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NEW PERSPECTIVE
Asher Barak
PART ONE
ne principle to rule them all
1920 - 2012
one of the founders of the cognitive
psychology field
GEORGE A.
MILLER
THE MAGICAL
NUMBER
2
1930 - 2002
Dutch computer scientist
Edsger W.
Dijkstra
Go To Statement Considered Harmful
SOFTWARE
Is Too Complex
For Our
BRAIN
MANAGING
COMPLEXITY
Your #1 goal should be
ARISTOTLE
Geek philosopher
384 – 322 BCE
Essential Accidentalvs
SOFTWARE COMPLEXITY
• Computers speak a binary language
• Computers are batch machines
• There is a wide gap between codin...
ONE THING AT A TIME
CARE ABOUT LESS
• Do as little as possible
• Divide (& conquer)
• Hide the details - Work
with layered
abstractions
• Redu...
LANGUAGE
FUNDAMENTALS
Class
Method
Procedural
Code
Layer
Module
Class
USE INTERFACES
• Do as little as possible
• Divide (And Conquer)
• Hide the details - Work
with layered
abstractions
• Red...
CODING
PRACTICES
THINK OF YOUR
AUDIENCE
(It’s not the compiler)
NAME STUFF
• With the right name
• In a standard way
• Methods – For what they do
• Functions – For what they return
• Cla...
USE CONVENTIONS
Any convention is better than no convention
Every convention is one less thing to think about
USE CONVENTIONS
• Naming Conventions
• Method parameters conventions
• Resources placing conventions
• Documenting convent...
USE CONVENTIONS
CONSISTENT ABSTRACTIONS
Problem Domain
Language/Platform
CONSISTENT ABSTRACTIONS
Problem Domain
Problem Domain Lower Level
USE DESIGN PATTERNS
• They represent a higher abstraction
over coding details
• They simplify communications in the
team
•...
TDD
• Promotes better divisions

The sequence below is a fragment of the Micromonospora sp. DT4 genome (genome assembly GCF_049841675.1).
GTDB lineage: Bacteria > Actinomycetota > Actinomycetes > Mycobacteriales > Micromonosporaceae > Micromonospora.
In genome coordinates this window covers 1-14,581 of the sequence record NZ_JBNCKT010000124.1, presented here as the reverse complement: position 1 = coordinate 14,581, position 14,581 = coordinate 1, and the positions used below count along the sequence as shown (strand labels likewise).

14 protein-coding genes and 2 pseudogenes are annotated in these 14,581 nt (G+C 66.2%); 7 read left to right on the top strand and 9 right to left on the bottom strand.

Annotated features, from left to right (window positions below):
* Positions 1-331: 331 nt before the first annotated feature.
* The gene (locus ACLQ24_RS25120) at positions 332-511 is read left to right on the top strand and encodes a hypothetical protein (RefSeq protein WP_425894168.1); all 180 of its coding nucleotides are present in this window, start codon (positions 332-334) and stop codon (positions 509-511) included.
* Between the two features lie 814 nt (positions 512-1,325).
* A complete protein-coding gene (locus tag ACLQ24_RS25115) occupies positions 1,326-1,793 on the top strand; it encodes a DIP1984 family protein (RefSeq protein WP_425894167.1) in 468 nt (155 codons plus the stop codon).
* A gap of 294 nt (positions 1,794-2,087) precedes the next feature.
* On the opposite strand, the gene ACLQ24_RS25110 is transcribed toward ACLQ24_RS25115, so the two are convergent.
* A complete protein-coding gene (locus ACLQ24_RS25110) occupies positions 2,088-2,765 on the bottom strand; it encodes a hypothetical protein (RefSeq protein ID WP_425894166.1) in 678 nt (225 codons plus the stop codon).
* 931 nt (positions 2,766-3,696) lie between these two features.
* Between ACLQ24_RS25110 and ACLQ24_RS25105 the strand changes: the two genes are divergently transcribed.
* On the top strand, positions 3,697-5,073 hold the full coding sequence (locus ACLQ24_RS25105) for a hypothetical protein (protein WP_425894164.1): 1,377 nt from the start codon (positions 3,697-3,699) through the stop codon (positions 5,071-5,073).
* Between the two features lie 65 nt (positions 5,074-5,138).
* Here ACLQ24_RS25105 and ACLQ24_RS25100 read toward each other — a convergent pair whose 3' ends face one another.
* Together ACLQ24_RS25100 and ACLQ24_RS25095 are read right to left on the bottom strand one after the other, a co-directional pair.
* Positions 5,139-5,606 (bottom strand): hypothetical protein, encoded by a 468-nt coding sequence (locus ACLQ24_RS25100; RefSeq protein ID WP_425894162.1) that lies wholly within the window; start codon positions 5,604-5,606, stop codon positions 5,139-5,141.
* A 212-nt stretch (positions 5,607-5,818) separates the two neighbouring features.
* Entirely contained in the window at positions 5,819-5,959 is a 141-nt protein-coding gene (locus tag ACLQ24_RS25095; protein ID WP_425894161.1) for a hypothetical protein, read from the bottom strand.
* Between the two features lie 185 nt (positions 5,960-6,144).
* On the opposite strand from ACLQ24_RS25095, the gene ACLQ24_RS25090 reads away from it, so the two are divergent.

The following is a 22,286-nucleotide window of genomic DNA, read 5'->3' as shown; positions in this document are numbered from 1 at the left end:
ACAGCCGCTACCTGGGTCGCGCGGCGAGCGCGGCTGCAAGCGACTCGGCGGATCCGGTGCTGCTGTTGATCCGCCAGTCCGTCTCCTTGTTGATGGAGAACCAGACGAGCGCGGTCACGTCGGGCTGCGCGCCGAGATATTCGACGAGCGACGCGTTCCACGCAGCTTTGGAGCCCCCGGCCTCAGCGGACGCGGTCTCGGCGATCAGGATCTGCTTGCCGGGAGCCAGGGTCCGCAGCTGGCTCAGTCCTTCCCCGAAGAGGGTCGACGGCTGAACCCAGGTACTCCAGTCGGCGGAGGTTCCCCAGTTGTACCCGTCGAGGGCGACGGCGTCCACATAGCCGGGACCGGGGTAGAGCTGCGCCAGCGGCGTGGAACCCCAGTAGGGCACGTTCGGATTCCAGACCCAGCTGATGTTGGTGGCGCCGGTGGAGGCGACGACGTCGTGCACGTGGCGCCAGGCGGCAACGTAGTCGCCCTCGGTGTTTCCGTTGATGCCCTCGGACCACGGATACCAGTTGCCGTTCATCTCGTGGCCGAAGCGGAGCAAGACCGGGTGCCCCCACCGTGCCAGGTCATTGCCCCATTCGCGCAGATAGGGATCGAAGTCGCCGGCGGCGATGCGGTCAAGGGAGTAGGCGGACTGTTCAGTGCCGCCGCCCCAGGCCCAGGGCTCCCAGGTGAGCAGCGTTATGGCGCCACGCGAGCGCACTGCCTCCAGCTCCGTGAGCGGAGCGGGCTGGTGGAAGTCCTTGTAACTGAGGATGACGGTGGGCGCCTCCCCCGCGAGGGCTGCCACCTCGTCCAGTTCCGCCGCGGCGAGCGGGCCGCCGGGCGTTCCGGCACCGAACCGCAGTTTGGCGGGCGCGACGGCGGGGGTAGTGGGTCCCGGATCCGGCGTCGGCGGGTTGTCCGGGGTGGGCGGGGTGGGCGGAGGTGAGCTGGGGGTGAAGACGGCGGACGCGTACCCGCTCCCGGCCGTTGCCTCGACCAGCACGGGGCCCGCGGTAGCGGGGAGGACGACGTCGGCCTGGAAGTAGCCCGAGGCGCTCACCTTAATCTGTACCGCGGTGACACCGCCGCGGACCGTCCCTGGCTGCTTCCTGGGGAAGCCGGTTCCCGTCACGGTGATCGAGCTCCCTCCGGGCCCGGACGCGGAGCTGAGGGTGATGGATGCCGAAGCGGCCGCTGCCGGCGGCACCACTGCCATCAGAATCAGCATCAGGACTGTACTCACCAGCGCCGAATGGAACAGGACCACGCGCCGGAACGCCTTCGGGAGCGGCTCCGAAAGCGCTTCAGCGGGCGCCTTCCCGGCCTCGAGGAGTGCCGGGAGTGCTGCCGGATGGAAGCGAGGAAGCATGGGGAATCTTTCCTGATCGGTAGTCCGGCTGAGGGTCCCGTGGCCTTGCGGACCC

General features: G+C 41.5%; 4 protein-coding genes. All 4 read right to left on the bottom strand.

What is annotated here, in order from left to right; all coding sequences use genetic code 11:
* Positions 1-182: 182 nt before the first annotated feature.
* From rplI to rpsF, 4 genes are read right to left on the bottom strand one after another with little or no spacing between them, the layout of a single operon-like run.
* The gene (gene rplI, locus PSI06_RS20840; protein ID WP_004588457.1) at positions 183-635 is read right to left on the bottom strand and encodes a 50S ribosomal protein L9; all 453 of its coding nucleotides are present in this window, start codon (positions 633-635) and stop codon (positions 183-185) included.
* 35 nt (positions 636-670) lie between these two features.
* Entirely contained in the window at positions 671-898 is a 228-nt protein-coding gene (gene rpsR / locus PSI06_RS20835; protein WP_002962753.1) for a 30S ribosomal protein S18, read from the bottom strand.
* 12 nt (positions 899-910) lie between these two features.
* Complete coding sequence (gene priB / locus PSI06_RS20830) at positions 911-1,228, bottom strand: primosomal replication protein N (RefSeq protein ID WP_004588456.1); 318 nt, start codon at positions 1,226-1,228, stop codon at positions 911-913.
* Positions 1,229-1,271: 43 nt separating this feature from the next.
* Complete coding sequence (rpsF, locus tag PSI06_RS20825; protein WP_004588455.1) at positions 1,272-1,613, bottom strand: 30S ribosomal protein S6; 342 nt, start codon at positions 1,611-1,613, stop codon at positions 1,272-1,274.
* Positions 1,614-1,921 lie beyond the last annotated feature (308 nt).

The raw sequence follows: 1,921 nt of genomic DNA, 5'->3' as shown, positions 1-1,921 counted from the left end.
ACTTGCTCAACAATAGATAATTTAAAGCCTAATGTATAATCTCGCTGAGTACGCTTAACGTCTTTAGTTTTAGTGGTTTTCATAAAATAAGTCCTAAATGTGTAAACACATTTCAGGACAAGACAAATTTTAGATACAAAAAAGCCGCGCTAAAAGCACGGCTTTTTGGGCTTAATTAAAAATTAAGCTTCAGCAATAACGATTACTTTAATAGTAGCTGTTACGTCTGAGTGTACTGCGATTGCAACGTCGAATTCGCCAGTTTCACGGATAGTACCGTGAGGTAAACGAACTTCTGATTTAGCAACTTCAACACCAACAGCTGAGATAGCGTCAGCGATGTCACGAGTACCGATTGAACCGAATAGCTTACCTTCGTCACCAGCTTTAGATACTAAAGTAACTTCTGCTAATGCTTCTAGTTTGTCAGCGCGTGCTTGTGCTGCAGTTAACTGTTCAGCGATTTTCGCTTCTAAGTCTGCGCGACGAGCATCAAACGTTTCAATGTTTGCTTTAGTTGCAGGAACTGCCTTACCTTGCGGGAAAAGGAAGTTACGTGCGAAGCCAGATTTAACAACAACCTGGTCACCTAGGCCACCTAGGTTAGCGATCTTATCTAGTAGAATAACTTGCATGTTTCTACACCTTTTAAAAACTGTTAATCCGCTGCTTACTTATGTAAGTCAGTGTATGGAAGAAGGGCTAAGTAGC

• Promotes better abstractions
• Promotes better documentation
• Promotes better personal
...
DESIGN BEST
PRACTICES
• Do as little as
possible
• Divide (And
Conquer)
• Hide the details -
Work with layered
abstractions
• Reduce the noise
• Do as little as
possible
• Divide (And
Conquer)
• Hide the details -
Work with layered
abstractions
• Reduce the noise
• Do as little as
possible
• Divide (And
Conquer)
• Hide the details -
Work with layered
abstractions
• Reduce the noise
• Do as little as
possible
• Divide (And
Conquer)
• Hide the details -
Work with layered
abstractions
• Reduce the noise
• Do as little as
possible
• Divide (And
Conquer)
• Hide the details -
Work with layered
abstractions
• Reduce the noise
• Do as little as
possible
• Divide (And
Conquer)
• Hide the details -
Work with layered
abstractions
• Reduce the noise
• Do as little as
possible
• Divide (And
Conquer)
• Hide the details -
Work with layered
abstractions
• Reduce the noise
• Do as little as
possible
• Divide (And
Conquer)
• Hide the details -
Work with layered
abstractions
• Reduce the noise
• Do as little as
possible
• Divide (And
Conquer)
• Hide the details -
Work with layered
abstractions
• Reduce the noise
• Do as little as
possible
• Divide (And
Conquer)
• Hide the details -
Work with layered
abstractions
• Reduce the noise
• Do as little as
possible
• Divide (And
Conquer)
• Hide the details -
Work with layered
abstractions
• Reduce the noise